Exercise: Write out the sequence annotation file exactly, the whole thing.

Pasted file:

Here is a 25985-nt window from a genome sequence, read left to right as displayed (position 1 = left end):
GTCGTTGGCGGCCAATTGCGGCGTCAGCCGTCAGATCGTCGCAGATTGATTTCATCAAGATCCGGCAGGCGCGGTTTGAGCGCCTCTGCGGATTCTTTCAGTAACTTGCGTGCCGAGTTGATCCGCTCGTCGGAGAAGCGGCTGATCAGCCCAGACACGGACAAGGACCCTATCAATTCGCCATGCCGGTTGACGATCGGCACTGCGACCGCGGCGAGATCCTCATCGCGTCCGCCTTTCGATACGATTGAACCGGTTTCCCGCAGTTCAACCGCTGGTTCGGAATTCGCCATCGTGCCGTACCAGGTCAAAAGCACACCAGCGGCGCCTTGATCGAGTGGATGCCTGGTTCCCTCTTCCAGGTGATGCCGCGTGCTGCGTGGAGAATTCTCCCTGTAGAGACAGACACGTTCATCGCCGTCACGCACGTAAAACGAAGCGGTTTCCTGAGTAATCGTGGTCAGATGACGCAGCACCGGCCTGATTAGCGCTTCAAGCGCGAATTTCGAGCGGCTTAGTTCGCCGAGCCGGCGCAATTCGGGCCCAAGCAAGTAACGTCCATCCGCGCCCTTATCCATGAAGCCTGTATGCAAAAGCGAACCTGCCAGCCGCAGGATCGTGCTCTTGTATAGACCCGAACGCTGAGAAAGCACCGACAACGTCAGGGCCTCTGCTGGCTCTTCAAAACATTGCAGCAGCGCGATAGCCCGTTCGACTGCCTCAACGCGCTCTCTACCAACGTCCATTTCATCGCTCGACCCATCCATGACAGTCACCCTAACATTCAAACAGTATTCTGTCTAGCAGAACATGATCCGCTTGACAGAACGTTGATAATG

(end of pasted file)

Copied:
Here is a 25985-nt window from a genome sequence, read left to right as displayed (position 1 = left end):
GTCGTTGGCGGCCAATTGCGGCGTCAGCCGTCAGATCGTCGCAGATTGATTTCATCAAGATCCGGCAGGCGCGGTTTGAGCGCCTCTGCGGATTCTTTCAGTAACTTGCGTGCCGAGTTGATCCGCTCGTCGGAGAAGCGGCTGATCAGCCCAGACACGGACAAGGACCCTATCAATTCGCCATGCCGGTTGACGATCGGCACTGCGACCGCGGCGAGATCCTCATCGCGTCCGCCTTTCGATACGATTGAACCGGTTTCCCGCAGTTCAACCGCTGGTTCGGAATTCGCCATCGTGCCGTACCAGGTCAAAAGCACACCAGCGGCGCCTTGATCGAGTGGATGCCTGGTTCCCTCTTCCAGGTGATGCCGCGTGCTGCGTGGAGAATTCTCCCTGTAGAGACAGACACGTTCATCGCCGTCACGCACGTAAAACGAAGCGGTTTCCTGAGTAATCGTGGTCAGATGACGCAGCACCGGCCTGATTAGCGCTTCAAGCGCGAATTTCGAGCGGCTTAGTTCGCCGAGCCGGCGCAATTCGGGCCCAAGCAAGTAACGTCCATCCGCGCCCTTATCCATGAAGCCTGTATGCAAAAGCGAACCTGCCAGCCGCAGGATCGTGCTCTTGTATAGACCCGAACGCTGAGAAAGCACCGACAACGTCAGGGCCTCTGCTGGCTCTTCAAAACATTGCAGCAGCGCGATAGCCCGTTCGACTGCCTCAACGCGCTCTCTACCAACGTCCATTTCATCGCTCGACCCATCCATGACAGTCACCCTAACATTCAAACAGTATTCTGTCTAGCAGAACATGATCCGCTTGACAGAACGTTGATAATG